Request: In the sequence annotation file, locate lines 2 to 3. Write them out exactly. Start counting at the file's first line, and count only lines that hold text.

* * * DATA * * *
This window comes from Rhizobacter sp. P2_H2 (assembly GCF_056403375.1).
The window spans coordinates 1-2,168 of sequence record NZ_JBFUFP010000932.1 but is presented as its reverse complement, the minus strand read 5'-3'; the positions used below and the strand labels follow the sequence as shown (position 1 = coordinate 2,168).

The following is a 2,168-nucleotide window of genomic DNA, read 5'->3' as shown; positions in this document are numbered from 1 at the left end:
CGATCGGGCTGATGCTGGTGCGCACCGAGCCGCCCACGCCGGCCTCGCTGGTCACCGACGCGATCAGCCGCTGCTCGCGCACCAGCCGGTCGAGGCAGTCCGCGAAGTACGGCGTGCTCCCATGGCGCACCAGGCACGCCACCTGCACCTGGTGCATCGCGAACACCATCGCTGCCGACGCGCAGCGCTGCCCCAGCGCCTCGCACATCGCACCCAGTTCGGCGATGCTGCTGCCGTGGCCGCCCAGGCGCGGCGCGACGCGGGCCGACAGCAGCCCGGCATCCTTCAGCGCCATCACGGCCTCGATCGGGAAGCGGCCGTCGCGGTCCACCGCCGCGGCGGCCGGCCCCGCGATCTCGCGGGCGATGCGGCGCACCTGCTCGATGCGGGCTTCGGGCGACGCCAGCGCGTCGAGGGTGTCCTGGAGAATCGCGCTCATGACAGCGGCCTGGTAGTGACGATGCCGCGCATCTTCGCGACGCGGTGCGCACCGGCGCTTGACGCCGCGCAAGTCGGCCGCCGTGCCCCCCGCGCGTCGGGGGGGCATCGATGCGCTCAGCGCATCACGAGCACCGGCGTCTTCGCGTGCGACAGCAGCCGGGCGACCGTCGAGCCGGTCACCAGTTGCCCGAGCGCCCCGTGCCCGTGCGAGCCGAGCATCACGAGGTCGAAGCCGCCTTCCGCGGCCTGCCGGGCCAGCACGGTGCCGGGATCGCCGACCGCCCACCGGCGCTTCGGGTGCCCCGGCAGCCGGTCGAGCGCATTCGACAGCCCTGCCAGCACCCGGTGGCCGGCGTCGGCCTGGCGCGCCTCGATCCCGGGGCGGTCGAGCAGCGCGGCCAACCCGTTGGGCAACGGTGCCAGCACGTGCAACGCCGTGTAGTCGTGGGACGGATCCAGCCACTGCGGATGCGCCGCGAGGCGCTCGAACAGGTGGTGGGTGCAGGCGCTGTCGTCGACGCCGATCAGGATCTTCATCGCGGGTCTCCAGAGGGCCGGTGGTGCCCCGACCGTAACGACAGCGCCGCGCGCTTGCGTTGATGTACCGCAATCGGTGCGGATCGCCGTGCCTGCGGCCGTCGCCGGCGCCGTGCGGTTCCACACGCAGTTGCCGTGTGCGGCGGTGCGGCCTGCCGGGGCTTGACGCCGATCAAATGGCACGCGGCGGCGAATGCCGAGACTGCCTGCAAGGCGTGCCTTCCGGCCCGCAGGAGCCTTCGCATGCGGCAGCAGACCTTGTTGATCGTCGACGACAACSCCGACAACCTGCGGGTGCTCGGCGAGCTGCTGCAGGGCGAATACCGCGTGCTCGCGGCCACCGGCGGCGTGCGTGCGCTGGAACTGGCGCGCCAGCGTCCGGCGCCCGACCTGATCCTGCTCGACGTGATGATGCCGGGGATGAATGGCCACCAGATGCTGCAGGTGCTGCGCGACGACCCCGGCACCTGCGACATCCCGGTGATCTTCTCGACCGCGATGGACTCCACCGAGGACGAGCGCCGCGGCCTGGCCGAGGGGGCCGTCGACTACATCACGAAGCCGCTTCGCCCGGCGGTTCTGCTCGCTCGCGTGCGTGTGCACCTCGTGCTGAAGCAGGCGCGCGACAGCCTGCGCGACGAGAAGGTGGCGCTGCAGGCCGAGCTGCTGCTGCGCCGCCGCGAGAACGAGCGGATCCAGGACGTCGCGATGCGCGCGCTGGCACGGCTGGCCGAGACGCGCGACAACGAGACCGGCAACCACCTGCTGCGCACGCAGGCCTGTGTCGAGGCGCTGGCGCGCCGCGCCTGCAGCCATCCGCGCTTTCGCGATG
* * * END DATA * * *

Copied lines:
The window spans coordinates 1-2,168 of sequence record NZ_JBFUFP010000932.1 but is presented as its reverse complement, the minus strand read 5'-3'; the positions used below and the strand labels follow the sequence as shown (position 1 = coordinate 2,168).

The following is a 2,168-nucleotide window of genomic DNA, read 5'->3' as shown; positions in this document are numbered from 1 at the left end: